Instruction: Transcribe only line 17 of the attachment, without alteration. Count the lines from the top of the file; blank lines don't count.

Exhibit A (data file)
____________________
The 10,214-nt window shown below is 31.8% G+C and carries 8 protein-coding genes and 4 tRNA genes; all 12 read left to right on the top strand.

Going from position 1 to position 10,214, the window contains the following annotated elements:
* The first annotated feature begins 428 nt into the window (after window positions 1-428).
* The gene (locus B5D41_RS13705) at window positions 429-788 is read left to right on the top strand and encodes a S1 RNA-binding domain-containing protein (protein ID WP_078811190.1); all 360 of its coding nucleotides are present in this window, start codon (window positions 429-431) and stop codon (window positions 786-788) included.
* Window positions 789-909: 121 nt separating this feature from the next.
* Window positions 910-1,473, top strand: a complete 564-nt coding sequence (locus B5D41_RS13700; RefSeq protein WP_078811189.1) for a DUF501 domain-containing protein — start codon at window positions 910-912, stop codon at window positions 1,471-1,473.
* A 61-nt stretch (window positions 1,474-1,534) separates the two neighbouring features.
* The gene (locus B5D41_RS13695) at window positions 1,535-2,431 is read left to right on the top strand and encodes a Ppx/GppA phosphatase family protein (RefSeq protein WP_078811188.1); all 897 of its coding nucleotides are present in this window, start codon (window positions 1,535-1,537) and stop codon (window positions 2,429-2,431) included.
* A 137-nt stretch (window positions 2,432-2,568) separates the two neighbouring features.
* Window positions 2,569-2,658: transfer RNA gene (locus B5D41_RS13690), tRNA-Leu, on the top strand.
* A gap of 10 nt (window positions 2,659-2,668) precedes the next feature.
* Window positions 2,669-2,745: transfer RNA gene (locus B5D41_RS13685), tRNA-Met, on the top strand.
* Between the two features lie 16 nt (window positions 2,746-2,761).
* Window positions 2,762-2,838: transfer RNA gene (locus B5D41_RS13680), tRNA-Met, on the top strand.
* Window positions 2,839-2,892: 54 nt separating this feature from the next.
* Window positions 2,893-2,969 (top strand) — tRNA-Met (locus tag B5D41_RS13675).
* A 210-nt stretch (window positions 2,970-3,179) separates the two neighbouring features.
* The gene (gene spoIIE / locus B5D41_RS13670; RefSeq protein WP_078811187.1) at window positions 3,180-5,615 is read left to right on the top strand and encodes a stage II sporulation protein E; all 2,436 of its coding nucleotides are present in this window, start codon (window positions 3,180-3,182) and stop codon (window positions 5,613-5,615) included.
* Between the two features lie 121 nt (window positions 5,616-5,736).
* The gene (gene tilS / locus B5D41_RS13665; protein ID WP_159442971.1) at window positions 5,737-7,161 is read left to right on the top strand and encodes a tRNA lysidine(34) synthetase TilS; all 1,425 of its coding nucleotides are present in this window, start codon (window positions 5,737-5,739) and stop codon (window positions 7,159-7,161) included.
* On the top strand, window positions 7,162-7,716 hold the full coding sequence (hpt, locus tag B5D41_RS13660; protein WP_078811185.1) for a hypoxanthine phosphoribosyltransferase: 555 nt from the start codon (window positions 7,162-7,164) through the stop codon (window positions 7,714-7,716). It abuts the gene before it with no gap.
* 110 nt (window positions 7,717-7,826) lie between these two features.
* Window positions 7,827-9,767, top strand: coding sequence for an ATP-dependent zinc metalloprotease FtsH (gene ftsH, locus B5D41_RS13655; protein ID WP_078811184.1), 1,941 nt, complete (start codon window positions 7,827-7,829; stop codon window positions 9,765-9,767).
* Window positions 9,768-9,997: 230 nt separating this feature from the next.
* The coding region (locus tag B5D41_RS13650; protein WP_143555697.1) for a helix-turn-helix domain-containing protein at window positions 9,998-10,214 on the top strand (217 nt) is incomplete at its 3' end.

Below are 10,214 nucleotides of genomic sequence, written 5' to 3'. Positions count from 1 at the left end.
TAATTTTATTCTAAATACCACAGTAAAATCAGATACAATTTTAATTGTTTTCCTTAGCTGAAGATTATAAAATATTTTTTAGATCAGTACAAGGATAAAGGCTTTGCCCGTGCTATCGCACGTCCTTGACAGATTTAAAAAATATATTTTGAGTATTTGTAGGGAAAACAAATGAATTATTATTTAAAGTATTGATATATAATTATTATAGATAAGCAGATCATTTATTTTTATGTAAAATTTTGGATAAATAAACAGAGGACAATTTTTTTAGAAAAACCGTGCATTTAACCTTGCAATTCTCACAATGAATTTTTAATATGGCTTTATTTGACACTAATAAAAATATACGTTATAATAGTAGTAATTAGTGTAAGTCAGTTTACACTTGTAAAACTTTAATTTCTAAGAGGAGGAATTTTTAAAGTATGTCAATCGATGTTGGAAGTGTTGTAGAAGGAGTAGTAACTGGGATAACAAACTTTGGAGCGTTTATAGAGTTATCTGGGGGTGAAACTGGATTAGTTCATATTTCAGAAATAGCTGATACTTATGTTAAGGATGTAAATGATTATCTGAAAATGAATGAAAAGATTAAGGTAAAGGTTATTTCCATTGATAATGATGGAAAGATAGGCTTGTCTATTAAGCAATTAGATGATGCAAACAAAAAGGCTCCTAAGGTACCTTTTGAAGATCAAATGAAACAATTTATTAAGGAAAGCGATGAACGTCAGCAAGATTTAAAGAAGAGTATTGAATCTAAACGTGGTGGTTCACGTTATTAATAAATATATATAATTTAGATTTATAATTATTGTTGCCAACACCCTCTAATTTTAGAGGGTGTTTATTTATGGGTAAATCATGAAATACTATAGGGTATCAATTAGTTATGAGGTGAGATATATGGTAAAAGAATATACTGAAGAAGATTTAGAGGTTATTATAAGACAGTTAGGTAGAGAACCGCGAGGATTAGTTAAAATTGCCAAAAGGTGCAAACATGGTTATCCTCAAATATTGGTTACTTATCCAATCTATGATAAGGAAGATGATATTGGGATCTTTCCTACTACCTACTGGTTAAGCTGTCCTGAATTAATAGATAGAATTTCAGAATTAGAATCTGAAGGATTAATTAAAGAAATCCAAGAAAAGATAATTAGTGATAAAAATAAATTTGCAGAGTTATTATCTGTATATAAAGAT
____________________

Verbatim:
* A 210-nt stretch (window positions 2,970-3,179) separates the two neighbouring features.